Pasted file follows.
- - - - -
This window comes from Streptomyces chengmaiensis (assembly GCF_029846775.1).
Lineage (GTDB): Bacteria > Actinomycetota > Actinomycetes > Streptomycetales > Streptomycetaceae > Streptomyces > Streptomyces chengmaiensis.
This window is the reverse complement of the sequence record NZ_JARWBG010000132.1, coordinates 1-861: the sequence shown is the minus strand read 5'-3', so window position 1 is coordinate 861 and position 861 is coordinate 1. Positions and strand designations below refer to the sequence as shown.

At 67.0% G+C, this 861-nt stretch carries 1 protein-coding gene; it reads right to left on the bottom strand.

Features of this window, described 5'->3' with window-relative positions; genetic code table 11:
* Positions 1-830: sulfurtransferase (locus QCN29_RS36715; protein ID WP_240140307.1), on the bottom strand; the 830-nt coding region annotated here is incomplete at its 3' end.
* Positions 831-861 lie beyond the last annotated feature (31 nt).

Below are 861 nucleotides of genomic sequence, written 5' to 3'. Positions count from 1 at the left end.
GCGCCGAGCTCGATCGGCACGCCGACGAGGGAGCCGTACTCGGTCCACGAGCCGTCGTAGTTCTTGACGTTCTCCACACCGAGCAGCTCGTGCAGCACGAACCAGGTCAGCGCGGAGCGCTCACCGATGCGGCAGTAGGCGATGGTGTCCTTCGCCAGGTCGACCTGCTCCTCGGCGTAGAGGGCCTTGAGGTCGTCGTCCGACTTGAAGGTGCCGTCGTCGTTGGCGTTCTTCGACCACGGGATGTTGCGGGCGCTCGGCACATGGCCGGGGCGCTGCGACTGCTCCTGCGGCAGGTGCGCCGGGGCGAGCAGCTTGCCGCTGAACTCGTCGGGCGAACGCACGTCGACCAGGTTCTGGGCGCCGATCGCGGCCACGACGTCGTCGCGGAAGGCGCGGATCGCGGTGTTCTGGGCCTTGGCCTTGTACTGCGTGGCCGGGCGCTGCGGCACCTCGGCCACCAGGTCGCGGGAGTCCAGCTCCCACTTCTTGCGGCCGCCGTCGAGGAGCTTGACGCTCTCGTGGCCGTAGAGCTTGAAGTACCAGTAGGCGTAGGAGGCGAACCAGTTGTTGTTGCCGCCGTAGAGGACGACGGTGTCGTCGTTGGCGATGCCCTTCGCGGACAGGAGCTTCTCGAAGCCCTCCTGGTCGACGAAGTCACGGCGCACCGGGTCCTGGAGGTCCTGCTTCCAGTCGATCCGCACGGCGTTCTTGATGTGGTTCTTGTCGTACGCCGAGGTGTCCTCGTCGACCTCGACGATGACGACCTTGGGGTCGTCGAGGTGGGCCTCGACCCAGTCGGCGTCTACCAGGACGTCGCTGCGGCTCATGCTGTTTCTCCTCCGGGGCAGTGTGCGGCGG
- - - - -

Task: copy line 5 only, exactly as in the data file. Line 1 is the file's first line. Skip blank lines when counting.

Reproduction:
Features of this window, described 5'->3' with window-relative positions; genetic code table 11: